Are you ok? Three simple words, but for some of us is difficult to answer.
How many of us are truly honest with ourselves and friends and families when we’re struggling? I know I’m not.
This week is UK Maternal Mental Health Matters Awareness week (29 April 2019 – 5 May 2019 and today specifically is World Maternal Mental Health Day 2019 so it seems timely to open up the conversation about maternal mental health and the impact having a child can have on our mental health and well-being.
When we’re physically ill we go to the doctor without a second thought, how many of us do it with our mental health? The same goes with work. It’s acceptable to have a day sick because we have flu but how many of us would actually ask our employers for a day off sick to look after our mental health?
I hope you’re not struggling and if by sharing my story even one person feels slightly less alone then that’s my goal achieved.
So…here’s my story about me and my mental health post baby…
Naively I thought second time round parenting, and specifically looking after a baby, would be a bit easier because we’d already done it once. It didn’t cross my mind that the boys would be so different, which was obviously very naive of me.
Our eldest was pretty chilled as a baby so when the wee one arrived and wasn’t, it was a shock to the system. The lack of sleep, coupled with having to drive our eldest to nursery, I could have just about coped with (I think). But both my job and his nursery place were put at risk when the wee one was just 10 days old. Add to that the hormones and some days I did great and others I didn’t.
My GP and health visitor always checked I was OK as I made them aware of the situation but I wasn’t totally honest with them on reflection.
The wee one’s appointments were mostly on ‘good days’ so when they asked how I was I told them I was fine. I wasn’t.
I didn’t want to admit to myself that I couldn’t cope with everything that was going on.
Having done a bit of research since I can see that I had postnatal rage. The only way to describe is that I felt a white hot rage like I’ve never felt before, or since, in those few months. It would come on in a flash and I had no control over what I was saying, well screaming if I’m honest.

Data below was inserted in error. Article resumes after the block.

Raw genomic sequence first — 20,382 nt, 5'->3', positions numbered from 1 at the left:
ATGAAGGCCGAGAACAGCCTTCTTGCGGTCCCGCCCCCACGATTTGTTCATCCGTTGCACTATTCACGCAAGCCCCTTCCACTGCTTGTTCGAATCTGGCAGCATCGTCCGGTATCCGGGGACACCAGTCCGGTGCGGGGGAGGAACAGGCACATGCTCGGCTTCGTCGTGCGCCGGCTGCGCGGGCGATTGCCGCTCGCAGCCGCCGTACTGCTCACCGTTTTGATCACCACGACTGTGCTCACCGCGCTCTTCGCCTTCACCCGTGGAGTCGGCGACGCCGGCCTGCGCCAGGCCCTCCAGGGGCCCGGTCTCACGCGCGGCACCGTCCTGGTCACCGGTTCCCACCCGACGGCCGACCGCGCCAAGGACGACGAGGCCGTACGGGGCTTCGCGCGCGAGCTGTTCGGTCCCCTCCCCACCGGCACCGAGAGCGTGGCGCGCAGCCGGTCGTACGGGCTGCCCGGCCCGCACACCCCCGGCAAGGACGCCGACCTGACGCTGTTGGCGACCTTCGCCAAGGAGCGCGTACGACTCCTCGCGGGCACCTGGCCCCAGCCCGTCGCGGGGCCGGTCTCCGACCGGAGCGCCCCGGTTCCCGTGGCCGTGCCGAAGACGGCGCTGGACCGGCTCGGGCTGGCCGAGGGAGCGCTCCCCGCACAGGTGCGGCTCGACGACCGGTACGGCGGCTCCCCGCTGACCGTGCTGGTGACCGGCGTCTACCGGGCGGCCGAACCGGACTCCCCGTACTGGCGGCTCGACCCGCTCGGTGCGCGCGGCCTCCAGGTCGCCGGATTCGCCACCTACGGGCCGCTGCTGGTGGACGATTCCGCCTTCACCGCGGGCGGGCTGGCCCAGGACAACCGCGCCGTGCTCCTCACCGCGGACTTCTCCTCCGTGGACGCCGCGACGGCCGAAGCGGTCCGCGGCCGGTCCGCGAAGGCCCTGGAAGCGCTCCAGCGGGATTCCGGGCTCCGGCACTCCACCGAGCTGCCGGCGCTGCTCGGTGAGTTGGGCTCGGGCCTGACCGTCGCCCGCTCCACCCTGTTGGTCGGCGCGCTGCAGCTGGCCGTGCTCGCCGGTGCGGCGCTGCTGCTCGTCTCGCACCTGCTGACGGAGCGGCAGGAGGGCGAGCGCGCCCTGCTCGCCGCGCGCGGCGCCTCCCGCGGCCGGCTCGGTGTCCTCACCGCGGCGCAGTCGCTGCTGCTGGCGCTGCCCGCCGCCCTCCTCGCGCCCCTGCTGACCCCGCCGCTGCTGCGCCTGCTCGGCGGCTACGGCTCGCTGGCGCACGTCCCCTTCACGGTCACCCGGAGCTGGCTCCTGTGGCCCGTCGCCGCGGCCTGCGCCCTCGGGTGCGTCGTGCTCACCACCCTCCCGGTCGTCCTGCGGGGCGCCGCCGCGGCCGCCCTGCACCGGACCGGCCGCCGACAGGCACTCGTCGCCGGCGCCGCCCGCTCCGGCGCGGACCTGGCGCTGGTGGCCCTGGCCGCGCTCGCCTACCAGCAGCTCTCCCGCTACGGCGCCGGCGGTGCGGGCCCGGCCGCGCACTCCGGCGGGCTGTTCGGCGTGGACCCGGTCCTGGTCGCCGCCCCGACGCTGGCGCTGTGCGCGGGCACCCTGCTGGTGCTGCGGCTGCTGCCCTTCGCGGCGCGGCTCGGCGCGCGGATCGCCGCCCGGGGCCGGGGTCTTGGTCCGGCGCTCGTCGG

I physically hurt myself a couple of times by pinching or hitting myself. I think it was an effort to ground myself and to take away some of those feelings.
Afterwards I would feel dreadful about what I had said and would be rattled with guilt.
Only a few people really knew what was going on as it made me feel like I was failing.
Being open and talking to just a few people really helped, as did remembering that my mental well-being was just as important as making sure the boys were OK.
My sister was undertaking a university course in Cognitive Behavioural Therapy at the time and gave me some really useful strategies.
The main strategy I used was to ask myself whether the thought I was having was helpful. If it isn’t the aim is to try to think about something else to distract yourself. It takes some practice but is actually a really good technique and worth giving a go if you’re struggling.
For me exercise works to give me the mental head space I need to cope with life as a mother. It’s why I run so much. Running gives me the opportunity to think about something other than being a parent. It’s also well known that exercise releases endorphins that make us feel better.
Motherhood is tough and sometimes we’re quick to judge ourselves in a way we wouldn’t judge others. I don’t know about you but it’s so easy to be hard on ourselves instead of showing some kindness and giving ourselves a break. Motherhood is an intense roller coaster, and even if someone looks like they’ve got it together they may not have. They may not want to talk about it, but alternatively they may be desperate for someone to listen to them so they don’t feel so alone. You don’t know until you ask.
Thank you to those who gave me support, whether you knew it or not. Sometimes a walk in the park chatting about nothing in particular was just as helpful as having a chat about what I was feeling.
A special thank you to Dave, my husband, for putting up with me through it all.